To define ‘special education’ as the service at issue also risks descending into the kind of “separate but equal” approach which was majestically discarded in Brown v. Board of Education of Topeka, 347 U.S. 483 (1954). Comparing Jeffrey only with other special needs students would mean that the District could cut all special needs programs and yet be immune from a claim of discrimination. It is not a question of who else is or is not experiencing similar barriers. This formalism was one of the potential dangers of comparator groups identified in Withler v. Canada (Attorney General), 2011 SCC 12 (CanLII),  1 S.C.R. 396. (Paras. 28-30. Quotation omitted.)
Given the facts, Justice Abella had no difficulty in finding that a prima facie case of discrimination had been made out. (See para. 48.)
Once a prima facie case of discrimination was made out, the inquiry then turned to whether the District’s conduct was justified. At this stage in the analysis, it must be shown that alternative approaches were investigated. The prima facie discriminatory conduct must also be “reasonably necessary” in order to accomplish a broader goal. In other words, an employer or service provider must show “that it could not have done anything else reasonable or practical to avoid the negative impact on the individual.” (Para. 49. Several citations omitted.)
The District’s central (if not sole) argument on this point was economic hardship. Wrote Justice Abella on this point:
There is no doubt that the District was facing serious financial constraints. Nor is there any doubt that this is a relevant consideration. It is undoubtedly difficult for administrators to implement education policy in the face of severe fiscal limitations, but accommodation is not a question of “mere efficiency”, since “[i]t will always seem demonstrably cheaper to maintain the status quo and not eliminate a discriminatory barrier.” (Para. 50. Emphasis added. Citation omitted.)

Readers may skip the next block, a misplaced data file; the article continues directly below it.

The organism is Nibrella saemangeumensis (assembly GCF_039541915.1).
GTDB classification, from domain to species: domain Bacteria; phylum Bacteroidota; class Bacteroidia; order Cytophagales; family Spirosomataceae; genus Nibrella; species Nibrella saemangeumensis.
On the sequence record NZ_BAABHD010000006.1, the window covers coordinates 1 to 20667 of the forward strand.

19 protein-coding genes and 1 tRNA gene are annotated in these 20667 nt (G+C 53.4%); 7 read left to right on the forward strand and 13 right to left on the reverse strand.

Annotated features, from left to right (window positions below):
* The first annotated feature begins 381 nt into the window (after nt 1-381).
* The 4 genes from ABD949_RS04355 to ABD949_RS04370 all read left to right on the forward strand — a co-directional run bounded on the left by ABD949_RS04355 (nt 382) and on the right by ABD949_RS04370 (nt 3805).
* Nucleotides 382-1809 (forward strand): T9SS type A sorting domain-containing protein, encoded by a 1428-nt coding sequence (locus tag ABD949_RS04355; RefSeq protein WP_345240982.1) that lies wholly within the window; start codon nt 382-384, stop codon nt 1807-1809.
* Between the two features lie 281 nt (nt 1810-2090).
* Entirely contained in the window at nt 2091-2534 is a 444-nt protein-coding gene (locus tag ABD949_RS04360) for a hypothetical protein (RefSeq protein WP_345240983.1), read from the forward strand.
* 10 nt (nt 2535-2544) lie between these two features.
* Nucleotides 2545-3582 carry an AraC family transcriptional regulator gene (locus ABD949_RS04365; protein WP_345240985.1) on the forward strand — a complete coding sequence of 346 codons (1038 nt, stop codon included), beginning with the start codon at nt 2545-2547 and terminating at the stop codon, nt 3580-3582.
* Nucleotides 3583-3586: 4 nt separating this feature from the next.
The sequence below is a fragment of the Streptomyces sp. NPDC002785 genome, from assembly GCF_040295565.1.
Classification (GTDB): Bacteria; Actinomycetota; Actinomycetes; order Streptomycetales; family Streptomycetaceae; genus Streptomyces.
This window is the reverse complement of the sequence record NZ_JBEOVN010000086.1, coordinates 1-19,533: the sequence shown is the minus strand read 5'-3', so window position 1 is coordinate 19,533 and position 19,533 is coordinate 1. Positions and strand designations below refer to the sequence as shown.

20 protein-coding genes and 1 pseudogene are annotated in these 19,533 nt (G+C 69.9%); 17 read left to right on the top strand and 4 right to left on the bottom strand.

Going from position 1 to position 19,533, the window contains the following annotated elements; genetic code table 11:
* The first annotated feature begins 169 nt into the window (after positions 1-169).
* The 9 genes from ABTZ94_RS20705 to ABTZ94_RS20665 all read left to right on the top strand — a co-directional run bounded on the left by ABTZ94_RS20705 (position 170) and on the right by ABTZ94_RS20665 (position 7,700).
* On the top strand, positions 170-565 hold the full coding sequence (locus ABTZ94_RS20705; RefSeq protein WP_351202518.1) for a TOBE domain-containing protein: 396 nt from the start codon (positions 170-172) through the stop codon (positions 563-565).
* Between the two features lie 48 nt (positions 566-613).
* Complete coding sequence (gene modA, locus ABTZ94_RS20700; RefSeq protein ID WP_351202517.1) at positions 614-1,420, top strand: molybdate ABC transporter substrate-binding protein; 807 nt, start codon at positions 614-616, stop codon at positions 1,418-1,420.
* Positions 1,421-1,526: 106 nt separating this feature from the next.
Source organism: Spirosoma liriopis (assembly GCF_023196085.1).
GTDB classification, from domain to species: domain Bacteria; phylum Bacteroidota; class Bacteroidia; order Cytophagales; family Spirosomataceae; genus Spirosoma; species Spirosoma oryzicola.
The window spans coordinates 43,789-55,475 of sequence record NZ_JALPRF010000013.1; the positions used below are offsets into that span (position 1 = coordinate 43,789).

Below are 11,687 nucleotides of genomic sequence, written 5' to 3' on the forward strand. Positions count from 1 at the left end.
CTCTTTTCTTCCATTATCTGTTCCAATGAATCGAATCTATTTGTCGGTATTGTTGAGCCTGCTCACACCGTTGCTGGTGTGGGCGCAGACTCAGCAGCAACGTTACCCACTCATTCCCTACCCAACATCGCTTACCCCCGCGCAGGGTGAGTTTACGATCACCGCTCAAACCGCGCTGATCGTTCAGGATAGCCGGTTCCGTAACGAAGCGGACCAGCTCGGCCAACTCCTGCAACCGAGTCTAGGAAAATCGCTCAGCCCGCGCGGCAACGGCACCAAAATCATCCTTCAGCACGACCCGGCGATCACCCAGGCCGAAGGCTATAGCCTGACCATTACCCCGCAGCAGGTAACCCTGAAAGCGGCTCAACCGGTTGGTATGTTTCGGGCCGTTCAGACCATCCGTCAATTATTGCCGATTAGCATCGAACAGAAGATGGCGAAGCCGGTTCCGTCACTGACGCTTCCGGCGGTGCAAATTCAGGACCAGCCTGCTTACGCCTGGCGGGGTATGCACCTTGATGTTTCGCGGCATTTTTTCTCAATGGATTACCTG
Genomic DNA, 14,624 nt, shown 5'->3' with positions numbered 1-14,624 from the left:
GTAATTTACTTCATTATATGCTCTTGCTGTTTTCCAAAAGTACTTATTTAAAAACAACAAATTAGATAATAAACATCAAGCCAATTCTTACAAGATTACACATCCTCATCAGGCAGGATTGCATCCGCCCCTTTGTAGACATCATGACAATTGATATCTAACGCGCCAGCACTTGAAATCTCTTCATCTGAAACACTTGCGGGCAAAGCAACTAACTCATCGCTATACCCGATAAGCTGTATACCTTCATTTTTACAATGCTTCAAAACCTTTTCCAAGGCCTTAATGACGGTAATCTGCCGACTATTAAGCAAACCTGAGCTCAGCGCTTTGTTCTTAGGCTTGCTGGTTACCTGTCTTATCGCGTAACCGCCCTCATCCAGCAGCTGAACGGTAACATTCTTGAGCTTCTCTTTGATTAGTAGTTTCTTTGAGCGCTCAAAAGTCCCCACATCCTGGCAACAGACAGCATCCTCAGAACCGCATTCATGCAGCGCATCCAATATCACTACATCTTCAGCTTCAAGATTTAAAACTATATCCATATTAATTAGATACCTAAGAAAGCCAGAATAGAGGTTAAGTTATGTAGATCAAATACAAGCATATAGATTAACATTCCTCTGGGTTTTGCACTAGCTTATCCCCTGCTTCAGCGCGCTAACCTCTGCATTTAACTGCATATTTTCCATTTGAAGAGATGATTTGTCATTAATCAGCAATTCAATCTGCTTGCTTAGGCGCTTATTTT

The failure to consider financial alternatives completely undermines what is, in essence, the District’s argument, namely that it was justified in providing no meaningful access to an education for Jeffrey because it had no economic choice. In order to decide that it had no other choice, it had at least to consider what those other choices were. (Para. 52. Emboldening added; italics in original.)
Although the Supreme Court never mentions employment law in its decision, it does borrow heavily from employment law decisions such as British Columbia (Public Service Employee Relations Commission) v. BCGSEU, 1999 CanLII 652 (SCC),  3 S.C.R. 3 (“Meiorin”).
The case is an important reminder on two critical points. First, Human Rights legislation is about actual tangible impacts; therefore, getting the comparator group correct is important. Second, undue hardship entails more than financial considerations. And, more to the point, if financial considerations are the only considerations to be had, then employers must closely examine whether they can nonetheless provide meaningful access (or employment) to those affected by decisions while still meeting their financial objectives.
Employers are therefore reminded that if faced with an employee who requires accommodation, step one is to consider all methods for accommodating that disability, regardless of the cost. If the employer is going to reject an accommodation method, then it must be prepared to explain why. Some expense must be accepted by employers.
If you are an Ontario employer and are faced with such a situation the prudent first step would be to retain experienced legal counsel. The employment lawyers at Kelly Santini LLP have considerable experience in such cases and would be happy to be of service to you.
As always, everyone’s situation is different. The above is not intended to be legal advice for any particular situation and it is always prudent to seek professional legal advice before taking any decisions on one’s own case.
Sean Bawden is an Ottawa, Ontario employment lawyer and wrongful dismissal lawyer practicing with Kelly Santini LLP. He tweets from @SeanBawden.
Editing by: Kathleen Whitfield Fletcher | Words Write | email@example.com